Portland State University. Department of Applied Linguistics.
Marjorie S. Terdal
Date of Publication
Master of Arts (M.A.) in Teaching English to Speakers of Other Languages
Teaching English as a Second Language
Vocabulary -- Study and teaching, English language -- Study and teaching -- Foreign speakers
1 online resource (2, xiv, 253 p.)
Long-term studies with both native and non-native speakers of English have shown that vocabulary can be learned passively or "incidentally" simply through the act of reading, even through reading for pleasure. Generally, studies of incidental vocabulary learning have tested subjects' knowledge of words learned after reading novels or other longer works of prose fiction. Eighty-four students from a short-term ESL program participated as subjects in this study. Subjects were divided into three treatment groups and one control group. All subjects were given a 100-i tern word-recognition pretest, containing 45 test words and 55 dis tractors. The three treated groups were each given three treatments meant to increase their vocabulary knowledge: Vocabulary exercises alone, short story reading alone, and a combination of vocabulary exercises and short story reading (using a short story which contained the words taught in the exercises). Fifteen of the 45 test words were taught under each treatment. All subjects were then given a 45-item multiple-choice post-test, testing the 45 vocabulary words taught in the three treatments. It was hypothesized that story-reading alone would produce the highest gains between pre- and post-test scores, exercises and story together would produce median scores, and exercises alone would produce the lowest scores. Analysis of the data revealed a much different pattern: Story-reading alone actually produced the lowest score gains, while the two treatments involving exercises produced gains that were similarly high. Apparently, vocabulary exercises combined with a short story provided the extra context and practice the subjects needed to learn those words better than did story reading alone. Vocabulary exercises alone produced better scores than story reading alone perhaps because the subjects were accustomed to the task of learning vocabulary words through exercises, and because the task (learning words) was obvious. The subjects were probably not accustomed to learning words simply through reading stories, nor was the task of learning words obvious in that case. Thus, given the special parameters of this study and its subjects, score gains were lowest on the treatment that was expected to produce the highest gains.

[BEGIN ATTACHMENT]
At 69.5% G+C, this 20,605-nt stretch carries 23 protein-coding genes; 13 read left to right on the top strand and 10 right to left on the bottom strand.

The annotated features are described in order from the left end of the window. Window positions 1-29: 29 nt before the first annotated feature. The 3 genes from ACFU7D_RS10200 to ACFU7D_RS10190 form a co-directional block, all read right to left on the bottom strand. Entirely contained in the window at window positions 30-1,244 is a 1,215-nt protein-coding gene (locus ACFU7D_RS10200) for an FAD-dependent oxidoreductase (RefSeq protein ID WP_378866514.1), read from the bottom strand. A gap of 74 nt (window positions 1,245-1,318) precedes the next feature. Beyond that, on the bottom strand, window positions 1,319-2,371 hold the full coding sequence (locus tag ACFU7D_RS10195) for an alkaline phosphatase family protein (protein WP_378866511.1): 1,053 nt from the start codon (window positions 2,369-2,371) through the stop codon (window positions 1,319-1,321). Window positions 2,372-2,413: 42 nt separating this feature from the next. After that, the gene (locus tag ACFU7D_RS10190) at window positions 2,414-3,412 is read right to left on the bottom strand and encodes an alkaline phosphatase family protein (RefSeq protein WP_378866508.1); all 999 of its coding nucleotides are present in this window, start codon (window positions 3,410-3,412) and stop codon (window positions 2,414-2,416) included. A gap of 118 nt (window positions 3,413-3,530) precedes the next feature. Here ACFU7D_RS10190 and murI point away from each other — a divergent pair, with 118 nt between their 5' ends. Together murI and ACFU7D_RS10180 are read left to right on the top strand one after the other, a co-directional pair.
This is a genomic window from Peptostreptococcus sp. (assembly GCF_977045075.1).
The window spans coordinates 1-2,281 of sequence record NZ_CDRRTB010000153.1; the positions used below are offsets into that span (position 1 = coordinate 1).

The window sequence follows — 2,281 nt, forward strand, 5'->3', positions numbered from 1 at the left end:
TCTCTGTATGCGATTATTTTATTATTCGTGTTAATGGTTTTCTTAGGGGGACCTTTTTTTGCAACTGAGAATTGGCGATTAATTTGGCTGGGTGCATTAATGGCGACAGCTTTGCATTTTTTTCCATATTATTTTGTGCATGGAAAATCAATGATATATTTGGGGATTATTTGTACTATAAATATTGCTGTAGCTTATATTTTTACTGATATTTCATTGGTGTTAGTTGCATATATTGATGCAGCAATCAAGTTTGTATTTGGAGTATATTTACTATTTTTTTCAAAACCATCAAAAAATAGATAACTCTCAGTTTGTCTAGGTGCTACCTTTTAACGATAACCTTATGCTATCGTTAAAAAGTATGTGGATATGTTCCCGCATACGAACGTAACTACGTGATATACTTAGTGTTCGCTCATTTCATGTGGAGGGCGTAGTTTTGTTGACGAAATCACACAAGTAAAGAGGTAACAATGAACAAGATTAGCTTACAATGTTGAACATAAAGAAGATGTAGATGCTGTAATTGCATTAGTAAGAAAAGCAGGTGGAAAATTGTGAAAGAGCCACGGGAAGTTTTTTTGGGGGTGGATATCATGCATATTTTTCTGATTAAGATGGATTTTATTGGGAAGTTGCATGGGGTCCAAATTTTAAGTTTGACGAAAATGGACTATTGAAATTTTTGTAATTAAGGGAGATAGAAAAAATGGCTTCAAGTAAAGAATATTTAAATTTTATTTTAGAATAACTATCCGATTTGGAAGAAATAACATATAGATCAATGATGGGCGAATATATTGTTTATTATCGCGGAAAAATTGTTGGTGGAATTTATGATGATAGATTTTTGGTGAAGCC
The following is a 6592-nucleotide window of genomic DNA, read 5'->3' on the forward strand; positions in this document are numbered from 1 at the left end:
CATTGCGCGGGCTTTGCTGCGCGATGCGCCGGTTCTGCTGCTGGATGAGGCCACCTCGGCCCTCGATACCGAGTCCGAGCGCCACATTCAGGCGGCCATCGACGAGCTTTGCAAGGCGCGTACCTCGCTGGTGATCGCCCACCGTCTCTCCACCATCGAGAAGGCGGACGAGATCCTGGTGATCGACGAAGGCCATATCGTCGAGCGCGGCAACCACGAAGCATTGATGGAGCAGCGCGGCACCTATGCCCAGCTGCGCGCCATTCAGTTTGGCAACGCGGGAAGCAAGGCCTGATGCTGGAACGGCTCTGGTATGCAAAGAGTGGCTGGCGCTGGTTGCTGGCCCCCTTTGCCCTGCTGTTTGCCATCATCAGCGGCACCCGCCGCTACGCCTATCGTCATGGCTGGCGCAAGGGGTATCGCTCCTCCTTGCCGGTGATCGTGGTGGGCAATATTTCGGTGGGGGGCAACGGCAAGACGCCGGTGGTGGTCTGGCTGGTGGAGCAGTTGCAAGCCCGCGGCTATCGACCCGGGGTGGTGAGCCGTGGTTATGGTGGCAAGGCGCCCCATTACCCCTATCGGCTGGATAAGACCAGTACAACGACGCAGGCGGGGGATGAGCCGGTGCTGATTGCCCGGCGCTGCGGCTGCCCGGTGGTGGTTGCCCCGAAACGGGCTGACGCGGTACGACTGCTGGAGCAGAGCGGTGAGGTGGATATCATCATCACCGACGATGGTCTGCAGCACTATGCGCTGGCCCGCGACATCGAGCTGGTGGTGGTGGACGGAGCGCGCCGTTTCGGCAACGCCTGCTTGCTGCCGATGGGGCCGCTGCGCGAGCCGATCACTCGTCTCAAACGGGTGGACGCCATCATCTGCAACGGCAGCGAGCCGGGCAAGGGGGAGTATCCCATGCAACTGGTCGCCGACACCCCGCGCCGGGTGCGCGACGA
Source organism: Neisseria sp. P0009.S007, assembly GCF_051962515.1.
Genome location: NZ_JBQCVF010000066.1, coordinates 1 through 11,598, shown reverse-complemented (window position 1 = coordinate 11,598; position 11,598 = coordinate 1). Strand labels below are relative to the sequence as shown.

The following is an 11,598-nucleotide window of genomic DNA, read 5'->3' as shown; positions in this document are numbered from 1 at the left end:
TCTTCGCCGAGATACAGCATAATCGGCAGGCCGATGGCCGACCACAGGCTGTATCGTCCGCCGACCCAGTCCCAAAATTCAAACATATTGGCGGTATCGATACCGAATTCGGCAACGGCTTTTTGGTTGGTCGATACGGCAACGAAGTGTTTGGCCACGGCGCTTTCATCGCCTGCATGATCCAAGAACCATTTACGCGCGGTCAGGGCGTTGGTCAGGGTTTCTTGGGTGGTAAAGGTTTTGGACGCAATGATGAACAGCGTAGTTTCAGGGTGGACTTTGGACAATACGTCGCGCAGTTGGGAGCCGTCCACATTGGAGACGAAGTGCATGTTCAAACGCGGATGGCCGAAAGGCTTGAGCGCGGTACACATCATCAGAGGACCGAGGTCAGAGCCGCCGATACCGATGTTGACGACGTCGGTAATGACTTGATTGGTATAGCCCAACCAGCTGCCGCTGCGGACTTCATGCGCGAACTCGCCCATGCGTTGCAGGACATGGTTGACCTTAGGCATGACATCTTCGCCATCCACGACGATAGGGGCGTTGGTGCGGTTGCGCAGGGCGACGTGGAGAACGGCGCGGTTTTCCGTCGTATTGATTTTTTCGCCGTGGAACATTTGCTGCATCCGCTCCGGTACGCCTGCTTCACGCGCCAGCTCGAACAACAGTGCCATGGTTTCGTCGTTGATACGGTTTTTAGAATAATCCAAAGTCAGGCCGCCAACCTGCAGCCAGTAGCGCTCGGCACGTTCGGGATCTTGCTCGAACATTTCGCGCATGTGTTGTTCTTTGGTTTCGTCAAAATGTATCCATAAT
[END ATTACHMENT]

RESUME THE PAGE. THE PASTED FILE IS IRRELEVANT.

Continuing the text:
Bess, Michael William, "Vocabulary Learning for Short-Term ESL Students: A Comparison of Three Methods" (1994). Dissertations and Theses. Paper 4713.